The Complex is one of the newest venues to appear on the Salt Lake Music scene. It boasts four different venues under one roof, and each one can hold up to 3,000 people. On this particular night there were two shows, which would explain why for some it was over an hour waiting in line to get in. On top of which fans waited an additional 20 minutes in the uncomfortably warm venue for the headliner to appear after the opening band. However, all this was quickly forgotten when the phenomenal acoustics kicked in and front-man Jón Thór Birgisson (aka Jónsi) stepped onto the stage, bedecked in bright colors and feathers and looking very much like a colorful songbird.
Jónsi is a solo project from his other Icelandic band, the popular indie Sigur Rós. He played most songs off Go, his freshmen album including “Boy Lilikoi” and “Go Do,” but also incorporated a few delightful surprises previously unreleased. If possible, this band is more dynamic than Sigur Rós, featuring all manner of electronic instruments such as computers and fingerboard synthesizers to simple instruments like jingly bells and acoustic and electric guitar. However, none of these instruments are as powerful as his voice. Good music is supposed to evoke an emotional response. Upon observing the audience’s reactions, he clearly did that. His passion and enthusiasm translates well and is incontestably evident on stage.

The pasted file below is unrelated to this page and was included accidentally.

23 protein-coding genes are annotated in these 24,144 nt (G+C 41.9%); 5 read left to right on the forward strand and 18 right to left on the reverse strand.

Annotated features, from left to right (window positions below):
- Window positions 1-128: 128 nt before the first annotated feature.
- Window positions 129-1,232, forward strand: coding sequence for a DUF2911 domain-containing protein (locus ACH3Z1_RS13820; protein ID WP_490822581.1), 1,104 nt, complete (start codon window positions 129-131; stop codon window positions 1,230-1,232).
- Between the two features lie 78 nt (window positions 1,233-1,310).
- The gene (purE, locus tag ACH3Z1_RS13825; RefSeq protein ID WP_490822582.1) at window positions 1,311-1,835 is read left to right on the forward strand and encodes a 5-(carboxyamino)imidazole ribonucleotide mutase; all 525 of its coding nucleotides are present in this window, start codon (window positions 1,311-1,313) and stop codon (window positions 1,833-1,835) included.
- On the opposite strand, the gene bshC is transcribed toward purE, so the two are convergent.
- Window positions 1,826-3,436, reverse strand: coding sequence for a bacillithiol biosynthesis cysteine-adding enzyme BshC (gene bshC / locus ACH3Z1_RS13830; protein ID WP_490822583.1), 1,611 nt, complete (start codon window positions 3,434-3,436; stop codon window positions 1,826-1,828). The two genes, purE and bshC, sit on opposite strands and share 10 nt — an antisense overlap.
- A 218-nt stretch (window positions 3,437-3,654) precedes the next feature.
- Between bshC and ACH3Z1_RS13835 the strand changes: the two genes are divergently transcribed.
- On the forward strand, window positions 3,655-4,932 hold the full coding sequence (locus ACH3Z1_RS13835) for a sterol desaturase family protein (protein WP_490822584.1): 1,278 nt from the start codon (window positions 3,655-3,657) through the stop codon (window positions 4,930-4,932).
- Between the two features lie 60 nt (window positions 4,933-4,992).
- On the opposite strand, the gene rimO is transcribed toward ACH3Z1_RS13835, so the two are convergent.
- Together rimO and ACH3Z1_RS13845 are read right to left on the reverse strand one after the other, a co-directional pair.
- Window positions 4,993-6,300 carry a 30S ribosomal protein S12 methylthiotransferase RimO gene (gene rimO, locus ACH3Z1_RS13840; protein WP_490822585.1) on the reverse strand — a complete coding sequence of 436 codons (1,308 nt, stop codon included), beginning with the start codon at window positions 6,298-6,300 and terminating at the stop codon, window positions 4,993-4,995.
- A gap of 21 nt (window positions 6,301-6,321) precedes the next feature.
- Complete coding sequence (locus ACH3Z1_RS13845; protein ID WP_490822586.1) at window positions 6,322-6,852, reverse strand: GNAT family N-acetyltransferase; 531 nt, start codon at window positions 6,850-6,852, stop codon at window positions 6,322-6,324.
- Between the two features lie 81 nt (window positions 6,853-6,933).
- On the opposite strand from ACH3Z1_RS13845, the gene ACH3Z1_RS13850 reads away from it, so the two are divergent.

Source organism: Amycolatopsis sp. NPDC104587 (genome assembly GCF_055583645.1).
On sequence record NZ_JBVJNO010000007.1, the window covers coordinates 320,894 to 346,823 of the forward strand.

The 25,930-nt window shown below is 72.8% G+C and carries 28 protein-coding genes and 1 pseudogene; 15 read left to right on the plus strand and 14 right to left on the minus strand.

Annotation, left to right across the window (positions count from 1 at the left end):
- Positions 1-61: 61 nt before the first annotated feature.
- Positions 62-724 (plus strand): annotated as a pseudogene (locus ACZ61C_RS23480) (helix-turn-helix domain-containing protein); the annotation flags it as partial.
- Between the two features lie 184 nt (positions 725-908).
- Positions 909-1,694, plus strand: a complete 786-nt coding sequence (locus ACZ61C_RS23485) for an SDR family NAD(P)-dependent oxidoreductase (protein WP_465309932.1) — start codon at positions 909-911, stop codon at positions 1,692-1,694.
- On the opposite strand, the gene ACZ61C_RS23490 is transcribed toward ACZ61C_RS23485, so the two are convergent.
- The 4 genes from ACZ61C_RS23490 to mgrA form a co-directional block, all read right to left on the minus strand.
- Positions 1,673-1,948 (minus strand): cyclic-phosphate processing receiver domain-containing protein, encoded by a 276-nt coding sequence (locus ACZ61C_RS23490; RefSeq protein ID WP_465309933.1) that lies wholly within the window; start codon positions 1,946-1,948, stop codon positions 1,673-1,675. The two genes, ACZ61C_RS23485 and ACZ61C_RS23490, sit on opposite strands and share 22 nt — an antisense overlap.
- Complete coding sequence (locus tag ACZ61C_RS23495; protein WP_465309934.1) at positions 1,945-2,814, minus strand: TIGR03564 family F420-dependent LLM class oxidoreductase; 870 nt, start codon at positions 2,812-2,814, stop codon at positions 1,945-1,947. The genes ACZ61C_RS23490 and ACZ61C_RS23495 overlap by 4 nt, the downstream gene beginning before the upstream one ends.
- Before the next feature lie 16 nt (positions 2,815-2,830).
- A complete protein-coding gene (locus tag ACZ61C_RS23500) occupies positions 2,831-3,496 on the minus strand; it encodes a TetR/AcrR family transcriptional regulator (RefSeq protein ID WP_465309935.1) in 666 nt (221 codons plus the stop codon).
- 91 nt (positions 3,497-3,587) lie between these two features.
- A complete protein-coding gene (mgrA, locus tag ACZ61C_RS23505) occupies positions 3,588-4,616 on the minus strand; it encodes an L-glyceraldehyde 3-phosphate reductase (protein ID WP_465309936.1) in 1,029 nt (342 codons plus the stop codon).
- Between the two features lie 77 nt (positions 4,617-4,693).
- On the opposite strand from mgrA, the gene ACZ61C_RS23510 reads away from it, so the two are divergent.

The man is an Icelandic songbird. His vocals maintained a perfect pitch throughout the entire performance, which lasted well over an hour. He opened his mouth to sing, eliciting tears and goose bumps among the audience. Jónsi’s voice can only be described as hauntingly resonant.
The transitions between songs were nearly flawless and the graphics were perfectly timed as to not be visually overwhelming. The elements of nature were a prominent theme in the show. The vibrant images of trees, leaves, animals and rainstorms lit up the backdrop behind the stage.
Jónsi proved they were humble masters of their craft when, after the final song,“Grow Till Tall” was played, all members of Jónsi came out and bowed to and applauded the audience. Regardless of what language he sings in whether it be Hopelandic (a combination of gibberish and Icelandic) or English there’s no doubt that it’s magical, riveting and one-of-a-kind. Never mind that you can’t understand all the words, wonderful music is universal.